Eating Well For Less At Family Mealtimes

As a family with a toddler, it’s unsurprising to hear that food plays a major part in our daily lives. If Toddler L isn’t eating, chances are she’s talking about eating. I swear that I spend most of my time going to and from the kitchen in the search for snacks to slay her hunger dragon. Note to self: that’d be a good title for a children’s book.

As such, we’re keen to ensure that we’re giving her a healthy, balanced diet. That means trying to reduce things like excess sugar, salt and additives at dinner time – be it cooking from scratch or using good quality products. Sure, this doesn’t always work. She eats ‘bad stuff’ like chocolate and cake (in moderation) and toddlerdom means she’d sometimes prefer jam on toast to the tasty risotto I’ve made, but that’s just life with a little human.

On the whole, I can’t really complain. She has a varied diet, is willing to give (most) things a go and generally doesn’t take too long when eating! In addition, since she started weaning at six months old, she’s always had a small portion of our food, which has helped to introduce her to different foods and reduce any of the hassle with things like purees or preparing separate meals.

With food – and good food at that – an important thing for us as a family, I’m happy to announce that I’m teaming up with organic baby, toddler and kid food experts Organix. During 2017, I’ll be working with them closely on their #NoJunkJourney campaign. The idea behind the project is to help families make good food choices and – unsurprisingly – avoid the junk. Along with a few other bloggers, I’ll be sharing stuff like our experiences, tips and recipes throughout the year.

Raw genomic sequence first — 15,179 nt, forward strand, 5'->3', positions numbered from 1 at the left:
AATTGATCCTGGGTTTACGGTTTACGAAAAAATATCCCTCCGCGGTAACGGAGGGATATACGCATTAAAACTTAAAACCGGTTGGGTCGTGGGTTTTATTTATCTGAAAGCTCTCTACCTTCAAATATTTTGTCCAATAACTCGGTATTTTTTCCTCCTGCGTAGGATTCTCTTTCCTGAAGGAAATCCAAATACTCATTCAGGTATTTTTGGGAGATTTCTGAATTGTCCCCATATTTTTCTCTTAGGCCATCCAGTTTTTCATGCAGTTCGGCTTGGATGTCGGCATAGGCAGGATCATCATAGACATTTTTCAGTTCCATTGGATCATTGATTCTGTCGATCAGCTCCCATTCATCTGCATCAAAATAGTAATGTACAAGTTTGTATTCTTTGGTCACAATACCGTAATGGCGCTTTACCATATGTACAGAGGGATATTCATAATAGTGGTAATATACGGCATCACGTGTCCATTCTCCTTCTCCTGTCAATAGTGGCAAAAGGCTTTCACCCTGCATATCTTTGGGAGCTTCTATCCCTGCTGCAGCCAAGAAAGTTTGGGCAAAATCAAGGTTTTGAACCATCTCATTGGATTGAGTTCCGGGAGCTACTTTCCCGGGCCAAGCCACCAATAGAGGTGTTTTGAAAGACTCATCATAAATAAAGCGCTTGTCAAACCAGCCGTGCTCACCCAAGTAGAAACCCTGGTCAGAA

The first thing they’ve asked me to share is around the whole concept of eating well on a budget. We all know that kids are expensive, so there’s a tendency to think that you can’t eat well when money is tight. In my experience though, this is far from the truth. Personally speaking, we eat good meals which don’t cost much – in fact, a few changes over the years mean that we eat better and spend less now with three people than we did when it was just the missus and I.

Here’s a few of the things we do to have good quality, tasty meals that don’t cost the earth:

  • Cook From Scratch – We’ve always been pretty good at cooking from scratch, however the last year or so has seen us go back to basics. If I was making a spag bol, for instance, I’d cook the pasta, fry the meat and veg, then bung in a jar of pre-made tomato sauce. Now though, I make the sauce from scratch using nothing more than a tin of tomatoes and mixed herbs. The result is the same, however you know what’s in the food (jars like this are full of sugar and salt) and it’s much cheaper. It is so simple to make tasty sauces from the likes of tinned tomatoes, natural yogurt and crème fraîche that there really isn’t a need for pre-made jars.

Considering that she can’t read, use a knife or reach the hob, I reckon tea is going to take a while…

A photo posted by The DADventurer (Dave) (@the_dadventurer) on

  • Fakeaways Over Takeaways – We all know that takeaways are not only expensive, but also pretty bad for you. So what we do is make our own fakeaway when the takeaway craving hits us. By having some simple stuff in the freezer and cupboard, you can knock up something cheaper, healthier, tastier and quicker than a normal takeaway. We often do this when we fancy a pizza, Chinese or Indian. For instance, check out this recent Sweet and Sour Chicken Nuggets Chinese Fakeaway.